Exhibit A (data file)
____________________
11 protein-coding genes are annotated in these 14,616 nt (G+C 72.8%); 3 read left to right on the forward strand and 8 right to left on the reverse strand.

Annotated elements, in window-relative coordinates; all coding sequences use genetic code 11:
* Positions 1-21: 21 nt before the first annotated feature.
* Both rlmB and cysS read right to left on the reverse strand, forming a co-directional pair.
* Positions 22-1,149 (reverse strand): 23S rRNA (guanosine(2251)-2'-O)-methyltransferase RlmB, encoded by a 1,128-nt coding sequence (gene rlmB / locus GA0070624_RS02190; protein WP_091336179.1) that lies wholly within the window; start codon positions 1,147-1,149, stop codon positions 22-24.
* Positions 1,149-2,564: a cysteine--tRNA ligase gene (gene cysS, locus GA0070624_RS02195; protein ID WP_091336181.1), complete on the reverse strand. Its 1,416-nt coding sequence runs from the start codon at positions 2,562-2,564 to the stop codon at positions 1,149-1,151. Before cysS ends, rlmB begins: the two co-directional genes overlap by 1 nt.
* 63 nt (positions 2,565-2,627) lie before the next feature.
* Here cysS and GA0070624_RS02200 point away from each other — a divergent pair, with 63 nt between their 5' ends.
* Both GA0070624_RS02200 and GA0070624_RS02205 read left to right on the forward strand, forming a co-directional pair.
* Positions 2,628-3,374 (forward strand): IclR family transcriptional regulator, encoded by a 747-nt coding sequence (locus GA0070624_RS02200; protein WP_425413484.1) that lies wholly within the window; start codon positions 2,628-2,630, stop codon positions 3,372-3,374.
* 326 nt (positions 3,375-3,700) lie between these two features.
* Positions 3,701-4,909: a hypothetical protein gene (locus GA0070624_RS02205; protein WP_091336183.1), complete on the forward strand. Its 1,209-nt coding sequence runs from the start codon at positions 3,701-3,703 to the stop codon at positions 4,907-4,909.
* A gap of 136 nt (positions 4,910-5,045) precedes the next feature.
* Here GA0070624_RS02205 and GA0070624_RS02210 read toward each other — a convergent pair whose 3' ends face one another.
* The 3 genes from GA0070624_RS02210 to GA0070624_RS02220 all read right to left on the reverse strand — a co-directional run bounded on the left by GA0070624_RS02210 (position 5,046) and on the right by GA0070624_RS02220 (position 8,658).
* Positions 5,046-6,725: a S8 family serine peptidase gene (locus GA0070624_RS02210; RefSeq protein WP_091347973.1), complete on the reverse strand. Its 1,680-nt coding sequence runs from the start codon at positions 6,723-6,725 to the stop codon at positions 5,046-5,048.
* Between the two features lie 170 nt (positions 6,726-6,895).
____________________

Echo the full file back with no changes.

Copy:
11 protein-coding genes are annotated in these 14,616 nt (G+C 72.8%); 3 read left to right on the forward strand and 8 right to left on the reverse strand.

Annotated elements, in window-relative coordinates; all coding sequences use genetic code 11:
* Positions 1-21: 21 nt before the first annotated feature.
* Both rlmB and cysS read right to left on the reverse strand, forming a co-directional pair.
* Positions 22-1,149 (reverse strand): 23S rRNA (guanosine(2251)-2'-O)-methyltransferase RlmB, encoded by a 1,128-nt coding sequence (gene rlmB / locus GA0070624_RS02190; protein WP_091336179.1) that lies wholly within the window; start codon positions 1,147-1,149, stop codon positions 22-24.
* Positions 1,149-2,564: a cysteine--tRNA ligase gene (gene cysS, locus GA0070624_RS02195; protein ID WP_091336181.1), complete on the reverse strand. Its 1,416-nt coding sequence runs from the start codon at positions 2,562-2,564 to the stop codon at positions 1,149-1,151. Before cysS ends, rlmB begins: the two co-directional genes overlap by 1 nt.
* 63 nt (positions 2,565-2,627) lie before the next feature.
* Here cysS and GA0070624_RS02200 point away from each other — a divergent pair, with 63 nt between their 5' ends.
* Both GA0070624_RS02200 and GA0070624_RS02205 read left to right on the forward strand, forming a co-directional pair.
* Positions 2,628-3,374 (forward strand): IclR family transcriptional regulator, encoded by a 747-nt coding sequence (locus GA0070624_RS02200; protein WP_425413484.1) that lies wholly within the window; start codon positions 2,628-2,630, stop codon positions 3,372-3,374.
* 326 nt (positions 3,375-3,700) lie between these two features.
* Positions 3,701-4,909: a hypothetical protein gene (locus GA0070624_RS02205; protein WP_091336183.1), complete on the forward strand. Its 1,209-nt coding sequence runs from the start codon at positions 3,701-3,703 to the stop codon at positions 4,907-4,909.
* A gap of 136 nt (positions 4,910-5,045) precedes the next feature.
* Here GA0070624_RS02205 and GA0070624_RS02210 read toward each other — a convergent pair whose 3' ends face one another.
* The 3 genes from GA0070624_RS02210 to GA0070624_RS02220 all read right to left on the reverse strand — a co-directional run bounded on the left by GA0070624_RS02210 (position 5,046) and on the right by GA0070624_RS02220 (position 8,658).
* Positions 5,046-6,725: a S8 family serine peptidase gene (locus GA0070624_RS02210; RefSeq protein WP_091347973.1), complete on the reverse strand. Its 1,680-nt coding sequence runs from the start codon at positions 6,723-6,725 to the stop codon at positions 5,046-5,048.
* Between the two features lie 170 nt (positions 6,726-6,895).